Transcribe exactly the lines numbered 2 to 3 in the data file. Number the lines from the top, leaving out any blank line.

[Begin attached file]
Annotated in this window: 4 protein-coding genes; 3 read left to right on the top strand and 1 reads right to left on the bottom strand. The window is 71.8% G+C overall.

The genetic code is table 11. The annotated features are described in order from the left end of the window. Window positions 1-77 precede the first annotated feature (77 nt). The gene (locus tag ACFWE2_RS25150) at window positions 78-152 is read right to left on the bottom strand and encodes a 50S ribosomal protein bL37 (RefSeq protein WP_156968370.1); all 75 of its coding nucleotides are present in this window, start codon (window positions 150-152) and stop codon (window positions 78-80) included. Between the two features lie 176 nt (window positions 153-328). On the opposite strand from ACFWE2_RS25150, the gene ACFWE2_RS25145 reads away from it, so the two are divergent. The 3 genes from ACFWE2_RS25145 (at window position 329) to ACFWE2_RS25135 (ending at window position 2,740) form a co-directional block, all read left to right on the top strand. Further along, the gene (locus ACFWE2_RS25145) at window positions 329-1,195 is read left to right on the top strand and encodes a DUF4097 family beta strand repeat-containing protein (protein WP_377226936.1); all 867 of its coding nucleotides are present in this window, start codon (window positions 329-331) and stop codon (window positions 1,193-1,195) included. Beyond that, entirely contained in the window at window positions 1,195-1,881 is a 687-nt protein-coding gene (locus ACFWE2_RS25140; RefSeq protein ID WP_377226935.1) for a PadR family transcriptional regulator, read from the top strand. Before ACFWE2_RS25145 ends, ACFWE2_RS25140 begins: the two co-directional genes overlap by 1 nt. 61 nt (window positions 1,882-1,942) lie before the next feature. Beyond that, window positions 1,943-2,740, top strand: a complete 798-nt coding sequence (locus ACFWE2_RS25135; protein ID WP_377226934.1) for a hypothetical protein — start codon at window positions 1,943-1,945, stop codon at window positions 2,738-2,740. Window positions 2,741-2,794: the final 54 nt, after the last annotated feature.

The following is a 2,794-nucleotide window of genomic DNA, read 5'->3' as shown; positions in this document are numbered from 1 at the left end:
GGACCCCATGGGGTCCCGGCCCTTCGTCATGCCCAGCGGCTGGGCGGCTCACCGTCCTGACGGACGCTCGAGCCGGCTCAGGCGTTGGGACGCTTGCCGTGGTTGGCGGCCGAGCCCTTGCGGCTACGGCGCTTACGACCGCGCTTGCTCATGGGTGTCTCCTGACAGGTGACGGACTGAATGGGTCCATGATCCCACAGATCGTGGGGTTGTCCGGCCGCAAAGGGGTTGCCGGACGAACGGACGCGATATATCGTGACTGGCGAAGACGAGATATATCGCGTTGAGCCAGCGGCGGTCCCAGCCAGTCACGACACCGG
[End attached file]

The genetic code is table 11. The annotated features are described in order from the left end of the window. Window positions 1-77 precede the first annotated feature (77 nt). The gene (locus tag ACFWE2_RS25150) at window positions 78-152 is read right to left on the bottom strand and encodes a 50S ribosomal protein bL37 (RefSeq protein WP_156968370.1); all 75 of its coding nucleotides are present in this window, start codon (window positions 150-152) and stop codon (window positions 78-80) included. Between the two features lie 176 nt (window positions 153-328). On the opposite strand from ACFWE2_RS25150, the gene ACFWE2_RS25145 reads away from it, so the two are divergent. The 3 genes from ACFWE2_RS25145 (at window position 329) to ACFWE2_RS25135 (ending at window position 2,740) form a co-directional block, all read left to right on the top strand. Further along, the gene (locus ACFWE2_RS25145) at window positions 329-1,195 is read left to right on the top strand and encodes a DUF4097 family beta strand repeat-containing protein (protein WP_377226936.1); all 867 of its coding nucleotides are present in this window, start codon (window positions 329-331) and stop codon (window positions 1,193-1,195) included. Beyond that, entirely contained in the window at window positions 1,195-1,881 is a 687-nt protein-coding gene (locus ACFWE2_RS25140; RefSeq protein ID WP_377226935.1) for a PadR family transcriptional regulator, read from the top strand. Before ACFWE2_RS25145 ends, ACFWE2_RS25140 begins: the two co-directional genes overlap by 1 nt. 61 nt (window positions 1,882-1,942) lie before the next feature. Beyond that, window positions 1,943-2,740, top strand: a complete 798-nt coding sequence (locus ACFWE2_RS25135; protein ID WP_377226934.1) for a hypothetical protein — start codon at window positions 1,943-1,945, stop codon at window positions 2,738-2,740. Window positions 2,741-2,794: the final 54 nt, after the last annotated feature.

The following is a 2,794-nucleotide window of genomic DNA, read 5'->3' as shown; positions in this document are numbered from 1 at the left end: